By Alister Doyle | Climate Correspondent
July 25, 2023 /Environment/ — Since it was set up in 1988, the U.N.’s prestigious panel of climate scientists has been led by men – a Swede, an Anglo-American, an Indian and a South Korean.
That 35-year all-male run may end this week when governments pick a new chair for the Intergovernmental Panel on Climate Change (IPCC) at a meeting in Nairobi from July 25-28.
Two women – respected IPCC veterans Thelma Krug of Brazil and Debra Roberts of South Africa – are vying to win the votes of 195 governments. They would respectively be the first chair from South America or Africa.
A win for a woman might help put the spotlight more firmly on developing nations and gender when the IPCC works out its next mammoth assessment of climate change, due to be published towards the end of this decade.
Both the men candidates, Jim Skea of Britain and Jean-Pascal van Ypersele of Belgium, say they will promote women in climate science if they win. So women seem guaranteed a bigger role than their 30% share of IPCC authors in recent years.
Chair of IPCC Hoesung Lee addresses a news conference as part of the 51st Session of the Intergovernmental Panel on Climate Change (IPCC), in Monaco, September 25, 2019. REUTERS/Eric Gaillard
But IPCC voting is notoriously hard to forecast – current chair Hoesung Lee, who beat van Ypersele in a runoff in 2015, was widely viewed as an outsider.
“It impossible to predict. It’s not like the Eurovision song contest,” one scientist said, referring to the song-fest in which nations often favour their neighbours.
Over the years, IPCC chairs have been generous in talking with me – starting at a conference in Moscow in 2002 when founding chair Bert Bolin of Sweden was dismayed that President Vladimir Putin gave a speech musing that climate change might benefit Russia.
“Maybe it would be good and we could spend less on fur coats and other warm things,” Putin said. Bolin remarked ruefully: “We still have a lot of people to convince.”
Indah Lestari’s husband harvests sugarcane on his farm located near the food estate area in Central Kalimantan, Indonesia on June 20, 2023. He grows various kinds of fruits, vegetables, and tubers and sells them once they bear fruit. Thomson Reuters Foundation/Irene Barlian
Rerooting food crops
The hundreds of scientists who work with the IPCC – for free, alongside their day jobs – will study the physics of climate science, the worsening impacts of warming like record heatwaves, and solutions led by shifting away from fossil fuels.
That includes how we can best continue to grow our food as weather patterns become more extreme and the global population rises.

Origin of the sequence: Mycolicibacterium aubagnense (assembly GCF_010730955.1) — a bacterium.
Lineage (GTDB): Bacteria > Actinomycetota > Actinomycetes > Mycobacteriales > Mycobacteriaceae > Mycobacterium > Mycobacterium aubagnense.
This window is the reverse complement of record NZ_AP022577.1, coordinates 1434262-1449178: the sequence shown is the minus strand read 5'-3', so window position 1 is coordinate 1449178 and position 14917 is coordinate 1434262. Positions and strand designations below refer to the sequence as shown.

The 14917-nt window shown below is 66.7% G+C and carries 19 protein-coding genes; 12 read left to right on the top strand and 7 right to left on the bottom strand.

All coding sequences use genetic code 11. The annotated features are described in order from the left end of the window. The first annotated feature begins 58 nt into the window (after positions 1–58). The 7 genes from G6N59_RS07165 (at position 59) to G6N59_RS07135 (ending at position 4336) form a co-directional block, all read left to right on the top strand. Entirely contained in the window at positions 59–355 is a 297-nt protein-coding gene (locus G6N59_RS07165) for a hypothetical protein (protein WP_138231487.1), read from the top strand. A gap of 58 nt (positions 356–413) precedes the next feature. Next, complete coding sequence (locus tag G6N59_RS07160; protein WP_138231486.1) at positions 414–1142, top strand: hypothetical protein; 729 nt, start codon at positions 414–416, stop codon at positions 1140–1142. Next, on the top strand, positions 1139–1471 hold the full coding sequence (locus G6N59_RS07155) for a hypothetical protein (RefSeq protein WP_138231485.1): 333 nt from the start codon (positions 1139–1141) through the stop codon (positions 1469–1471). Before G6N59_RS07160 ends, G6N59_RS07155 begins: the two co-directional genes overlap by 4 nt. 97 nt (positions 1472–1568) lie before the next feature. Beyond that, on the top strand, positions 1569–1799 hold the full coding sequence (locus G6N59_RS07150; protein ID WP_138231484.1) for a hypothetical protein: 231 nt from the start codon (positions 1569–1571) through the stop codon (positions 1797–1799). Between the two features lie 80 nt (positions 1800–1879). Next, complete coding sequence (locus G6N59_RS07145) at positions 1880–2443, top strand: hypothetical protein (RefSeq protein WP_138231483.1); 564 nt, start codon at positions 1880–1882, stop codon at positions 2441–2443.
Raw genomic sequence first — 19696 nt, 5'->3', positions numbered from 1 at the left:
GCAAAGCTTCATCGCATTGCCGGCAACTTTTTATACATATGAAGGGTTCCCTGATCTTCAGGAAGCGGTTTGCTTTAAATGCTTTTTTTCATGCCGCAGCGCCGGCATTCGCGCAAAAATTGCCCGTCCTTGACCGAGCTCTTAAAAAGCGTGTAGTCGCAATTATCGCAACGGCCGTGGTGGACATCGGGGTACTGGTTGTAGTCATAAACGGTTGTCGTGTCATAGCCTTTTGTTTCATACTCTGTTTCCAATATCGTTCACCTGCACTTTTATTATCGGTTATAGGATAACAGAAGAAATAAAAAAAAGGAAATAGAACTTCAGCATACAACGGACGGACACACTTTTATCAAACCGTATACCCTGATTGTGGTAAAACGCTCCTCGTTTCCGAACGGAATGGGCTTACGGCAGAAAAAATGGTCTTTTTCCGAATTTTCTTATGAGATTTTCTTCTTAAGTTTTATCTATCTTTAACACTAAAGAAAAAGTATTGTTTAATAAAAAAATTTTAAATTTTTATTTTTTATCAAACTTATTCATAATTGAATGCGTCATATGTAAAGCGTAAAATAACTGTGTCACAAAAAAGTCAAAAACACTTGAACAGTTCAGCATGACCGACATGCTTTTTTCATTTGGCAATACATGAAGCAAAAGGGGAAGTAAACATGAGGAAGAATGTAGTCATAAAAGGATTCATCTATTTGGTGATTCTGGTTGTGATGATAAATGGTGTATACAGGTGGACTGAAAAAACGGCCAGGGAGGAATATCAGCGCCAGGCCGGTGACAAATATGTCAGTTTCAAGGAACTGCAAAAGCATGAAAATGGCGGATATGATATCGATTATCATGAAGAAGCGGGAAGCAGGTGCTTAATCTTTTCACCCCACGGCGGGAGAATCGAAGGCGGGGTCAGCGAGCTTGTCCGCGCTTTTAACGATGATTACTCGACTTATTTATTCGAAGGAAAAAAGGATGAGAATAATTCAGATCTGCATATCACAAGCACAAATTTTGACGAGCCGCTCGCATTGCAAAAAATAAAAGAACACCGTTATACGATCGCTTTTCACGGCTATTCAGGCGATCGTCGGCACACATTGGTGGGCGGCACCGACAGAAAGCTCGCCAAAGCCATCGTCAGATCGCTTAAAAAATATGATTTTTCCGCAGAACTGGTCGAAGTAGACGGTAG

In Indonesia, the government wants to ensure food security with large-scale plantations known as “food estates”, growing crops including cassava, rice and corn.
But it’s falling short – Michael Taylor visited Borneo where a forest was cleared for one such food estate, exposing what he describes as “a barren and eerie landscape that resembles the surface of the moon”.
“Putting a cassava plantation in the middle of the jungle is not needed for security,” said Claudia Ringler, director of natural resources and resilience at the International Food Policy Research Network.
Michael’s article about cassava kicks off a Context series called “Rerooted”, about the future of food on a warming planet. Look out for more – on subjects ranging from seaweed to millet – in coming months.
Covered solar dryer helps Shivraj Nishad ensure that dried flowers are free of contaminants like dust or bird droppings. It is especially helpful during monsoon months when most flower crops go wasted. Kanpur, India, June 27, 2023. Thomson Reuters Foundation/Bhasker Tripathi
Solar flower power
The IPCC, meanwhile, has said that coal use will have to be phased out entirely by 2050 – unless new technologies emerge to clean up emissions – to limit global warming to 1.5 degrees Celsius above pre-industrial times.
Even in India, which is ramping up coal output to meet rising energy demand, banks are reluctant to finance newly auctioned mines because of the long-term risks that no one will want coal-generated electricity.
Many other mines are awaiting finance as banks balk at climate and legal risks, as reported by Context‘s Roli Srivastava.